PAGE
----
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flashback cursive opener Flashback: Computer Cursive
How cool would it be if every time you tippety tapped on your keyboard, the font that resulted was your very own unique handwriting? Pretty cool, if you ask me. If you haven’t heard of Fonifier yet, read on to see how you can create your own handwriting font for under $10. This week’s Flashback comes from the pages of CRAFT Volume 08 and the author is none other than the fine captain of our CRAFT ship, Natalie!
Create your own digital handwriting font.
By Natalie Zee Drieu

In my youth, I loved everything about the art of writing, spending hours improving my handwriting and even learning the art of calligraphy. Even today, I have nice penmanship, but oftentimes jotting down a quick note ends up as an illegible nightmare. I’m out of practice! Like most people these days, I spend way too much time typing on a keyboard rather than writing with a pen. But we are living in the digital world, right?
Enter the Fontifier (fontifier.com), where you can create a digital typeface from your own handwriting. For $9, you’ll be able to add a personal touch to your digital photos and craft projects without lifting a pen. I’ll be the first to admit my handwriting is no art form, like others I know, but it’s mine with its own special curves and curls.

Materials

Computer
Printer
Scanner
Printer paper
Adobe Photoshop or other image-editing tool (optional)
Black felt-tip pen

Directions

Step 1: Print the template.
Go to fontifier.com and print out the template.
Step 2: Start writing.
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Using a black felt-tip pen, fill in the letters or symbols in each box, making sure to give each letter breathing room on the sides. The little tick marks on the sides of each box should be considered the baseline for each letter. Just remember, the thicker your pen is, the thicker your font weight will be. Using a pen that’s too thin will result in a very lightweight font that could be hard to read.
Step 3: Scan in the template.
On the scanner, scan in the entire template, making sure to include the outer border. Save the graphic as a .gif, .jpeg, .png, or .tiff file at 72, 75, or 100dpi.
Step 4: Make little fixes in Photoshop (optional).
I spend most of my time typing rather than writing, and if your handwriting is like mine — characters aren’t even or well aligned — you can do some modifying in Photoshop or use your preferred image editing tool.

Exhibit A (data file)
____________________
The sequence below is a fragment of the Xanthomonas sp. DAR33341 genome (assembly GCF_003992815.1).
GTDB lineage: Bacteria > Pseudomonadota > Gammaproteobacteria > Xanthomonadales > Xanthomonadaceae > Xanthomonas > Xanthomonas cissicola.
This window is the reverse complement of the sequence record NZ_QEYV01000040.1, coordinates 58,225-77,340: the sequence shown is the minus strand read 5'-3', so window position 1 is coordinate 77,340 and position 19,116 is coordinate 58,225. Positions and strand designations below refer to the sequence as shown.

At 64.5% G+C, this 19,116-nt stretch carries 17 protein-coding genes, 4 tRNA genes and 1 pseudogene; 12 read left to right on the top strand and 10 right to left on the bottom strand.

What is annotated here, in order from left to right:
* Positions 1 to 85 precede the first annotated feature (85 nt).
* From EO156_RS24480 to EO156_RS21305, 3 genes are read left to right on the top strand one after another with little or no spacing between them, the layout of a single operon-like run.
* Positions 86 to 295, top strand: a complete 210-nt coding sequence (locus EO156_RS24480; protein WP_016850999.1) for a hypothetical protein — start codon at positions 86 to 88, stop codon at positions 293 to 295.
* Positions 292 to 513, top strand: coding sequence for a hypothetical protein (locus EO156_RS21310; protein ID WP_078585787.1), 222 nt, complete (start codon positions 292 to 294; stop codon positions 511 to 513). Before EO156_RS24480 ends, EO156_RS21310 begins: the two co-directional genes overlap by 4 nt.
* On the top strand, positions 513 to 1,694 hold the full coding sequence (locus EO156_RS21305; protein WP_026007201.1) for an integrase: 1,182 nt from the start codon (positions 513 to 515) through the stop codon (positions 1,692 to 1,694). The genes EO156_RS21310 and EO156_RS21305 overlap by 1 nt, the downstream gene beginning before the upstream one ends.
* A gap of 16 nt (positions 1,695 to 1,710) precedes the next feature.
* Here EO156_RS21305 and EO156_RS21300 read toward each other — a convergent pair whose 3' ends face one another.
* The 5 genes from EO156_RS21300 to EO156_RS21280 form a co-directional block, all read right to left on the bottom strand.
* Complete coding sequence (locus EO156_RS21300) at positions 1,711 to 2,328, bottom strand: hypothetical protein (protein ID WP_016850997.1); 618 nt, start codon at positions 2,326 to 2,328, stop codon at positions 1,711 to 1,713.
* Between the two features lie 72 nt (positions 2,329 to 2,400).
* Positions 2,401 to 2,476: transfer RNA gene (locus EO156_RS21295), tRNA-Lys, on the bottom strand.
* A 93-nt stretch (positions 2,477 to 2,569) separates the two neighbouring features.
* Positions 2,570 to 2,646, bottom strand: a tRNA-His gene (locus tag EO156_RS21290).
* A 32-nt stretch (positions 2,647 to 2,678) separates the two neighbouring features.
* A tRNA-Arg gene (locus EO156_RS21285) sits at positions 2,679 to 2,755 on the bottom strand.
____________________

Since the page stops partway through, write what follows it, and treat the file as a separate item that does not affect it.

flashback-cursive-figB.jpg
To do this, bring the scanned template into Photoshop and use the line rulers to match the baseline marks of each letter. Once you have those set, you can align each letter to the bottom of your line ruler, or scale a letter so that it looks even with the others.
Step 5: Upload your template.
Once you’ve got all the letters and symbols to your liking, upload your template to Fontifier. You’ll be able to preview the font and a sample sentence to see if you like it before you purchase.
Step 6: Name your font.
My font is named “Natalie’s Handwriting.” You’ll also need to enter your full name in the box below it for copyright information for your font.
Step 7: Preview your font.
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Check to see if your characters are legible and well aligned. If you don’t like this preview, tweak them some more and upload a new template.
Step 8: Purchase and download.
If the preview is to your liking, click the purchase button to pay by either credit card or PayPal. Immediately after purchasing, you can download your finished font! Install it in your computer’s font folder and use it in your word and graphics programs, such as Word or Photoshop.
If you’re looking to create a whole font family with boldface and italic versions, it’s an extra $9 for each of these. You may find it’s more fun to make a variety of writing styles for your craft projects.
One thing to keep in mind is that your font is a bitmap (not vector) version of your handwriting, so the edges may look jagged at larger font sizes. Use it for your digital photos, cards, or little notes. Play around and have fun with it!
flashback cursive final Flashback: Computer Cursive

Goli Mohammadi

I’m a word nerd who loves to geek out on how emerging technology affects the lexicon. When not fawning over perfect word choices, I can be found on the nearest mountain, looking for untouched powder fields and ideal alpine lakes.

I was an editor for the first 40 volumes of MAKE. The maker movement provides me with endless inspiration, and I love shining light on the incredible makers in our community. Covering art is my passion — after all, art is the first thing most of us ever made.

Contact me at snowgoli (at) gmail (dot) com.


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